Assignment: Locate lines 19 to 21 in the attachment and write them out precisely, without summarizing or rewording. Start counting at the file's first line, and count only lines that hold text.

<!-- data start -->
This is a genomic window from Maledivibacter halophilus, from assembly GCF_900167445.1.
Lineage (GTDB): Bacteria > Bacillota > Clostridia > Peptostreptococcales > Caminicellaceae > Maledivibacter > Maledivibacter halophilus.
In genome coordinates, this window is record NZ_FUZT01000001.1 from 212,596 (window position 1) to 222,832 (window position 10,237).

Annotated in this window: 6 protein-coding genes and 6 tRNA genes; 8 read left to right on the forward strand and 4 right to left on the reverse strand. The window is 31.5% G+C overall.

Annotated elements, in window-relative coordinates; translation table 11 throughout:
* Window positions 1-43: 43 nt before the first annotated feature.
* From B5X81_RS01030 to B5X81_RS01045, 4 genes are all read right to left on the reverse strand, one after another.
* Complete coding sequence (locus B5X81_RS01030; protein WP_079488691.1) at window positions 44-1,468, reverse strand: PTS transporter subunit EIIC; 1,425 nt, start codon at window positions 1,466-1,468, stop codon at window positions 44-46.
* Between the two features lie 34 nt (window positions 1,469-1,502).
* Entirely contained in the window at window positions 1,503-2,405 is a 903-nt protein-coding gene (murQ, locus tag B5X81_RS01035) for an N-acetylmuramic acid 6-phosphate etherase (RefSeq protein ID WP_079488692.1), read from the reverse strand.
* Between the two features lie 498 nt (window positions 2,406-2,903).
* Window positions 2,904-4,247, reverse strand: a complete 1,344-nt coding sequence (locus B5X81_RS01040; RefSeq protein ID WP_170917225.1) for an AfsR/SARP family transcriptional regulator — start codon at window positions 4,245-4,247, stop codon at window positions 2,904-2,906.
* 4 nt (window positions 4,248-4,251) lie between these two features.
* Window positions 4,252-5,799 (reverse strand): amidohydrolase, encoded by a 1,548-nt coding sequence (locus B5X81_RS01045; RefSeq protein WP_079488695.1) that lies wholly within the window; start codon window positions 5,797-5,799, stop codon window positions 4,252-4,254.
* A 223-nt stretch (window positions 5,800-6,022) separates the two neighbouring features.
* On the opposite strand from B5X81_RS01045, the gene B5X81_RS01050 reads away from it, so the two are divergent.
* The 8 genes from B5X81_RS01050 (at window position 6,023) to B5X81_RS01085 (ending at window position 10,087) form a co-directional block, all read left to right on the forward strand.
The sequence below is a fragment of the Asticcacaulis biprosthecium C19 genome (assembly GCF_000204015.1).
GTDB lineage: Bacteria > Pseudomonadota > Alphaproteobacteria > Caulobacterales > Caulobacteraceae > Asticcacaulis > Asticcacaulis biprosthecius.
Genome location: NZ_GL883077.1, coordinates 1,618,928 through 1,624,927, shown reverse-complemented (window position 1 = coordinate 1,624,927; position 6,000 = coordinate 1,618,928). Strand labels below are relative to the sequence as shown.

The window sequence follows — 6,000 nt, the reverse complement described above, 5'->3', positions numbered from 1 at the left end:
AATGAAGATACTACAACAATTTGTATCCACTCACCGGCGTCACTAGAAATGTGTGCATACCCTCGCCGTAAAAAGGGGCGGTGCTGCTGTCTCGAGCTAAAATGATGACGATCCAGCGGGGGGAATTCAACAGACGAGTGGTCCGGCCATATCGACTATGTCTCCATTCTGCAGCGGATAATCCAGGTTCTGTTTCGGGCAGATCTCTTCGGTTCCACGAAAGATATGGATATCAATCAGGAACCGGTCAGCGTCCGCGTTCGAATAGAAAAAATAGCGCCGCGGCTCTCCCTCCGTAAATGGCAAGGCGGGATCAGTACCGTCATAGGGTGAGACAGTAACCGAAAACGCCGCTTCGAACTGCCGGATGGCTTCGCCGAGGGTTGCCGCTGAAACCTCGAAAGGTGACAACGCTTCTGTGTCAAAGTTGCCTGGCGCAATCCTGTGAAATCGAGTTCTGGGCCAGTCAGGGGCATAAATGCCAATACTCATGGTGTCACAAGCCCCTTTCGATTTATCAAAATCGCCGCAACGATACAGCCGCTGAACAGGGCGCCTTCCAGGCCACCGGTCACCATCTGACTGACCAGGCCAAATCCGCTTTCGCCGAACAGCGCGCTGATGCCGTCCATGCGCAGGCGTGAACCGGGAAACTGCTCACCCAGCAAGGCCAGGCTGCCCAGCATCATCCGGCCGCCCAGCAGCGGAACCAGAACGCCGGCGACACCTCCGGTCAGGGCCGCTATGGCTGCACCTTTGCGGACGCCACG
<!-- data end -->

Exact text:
GTDB lineage: Bacteria > Pseudomonadota > Alphaproteobacteria > Caulobacterales > Caulobacteraceae > Asticcacaulis > Asticcacaulis biprosthecius.
Genome location: NZ_GL883077.1, coordinates 1,618,928 through 1,624,927, shown reverse-complemented (window position 1 = coordinate 1,624,927; position 6,000 = coordinate 1,618,928). Strand labels below are relative to the sequence as shown.

The window sequence follows — 6,000 nt, the reverse complement described above, 5'->3', positions numbered from 1 at the left end: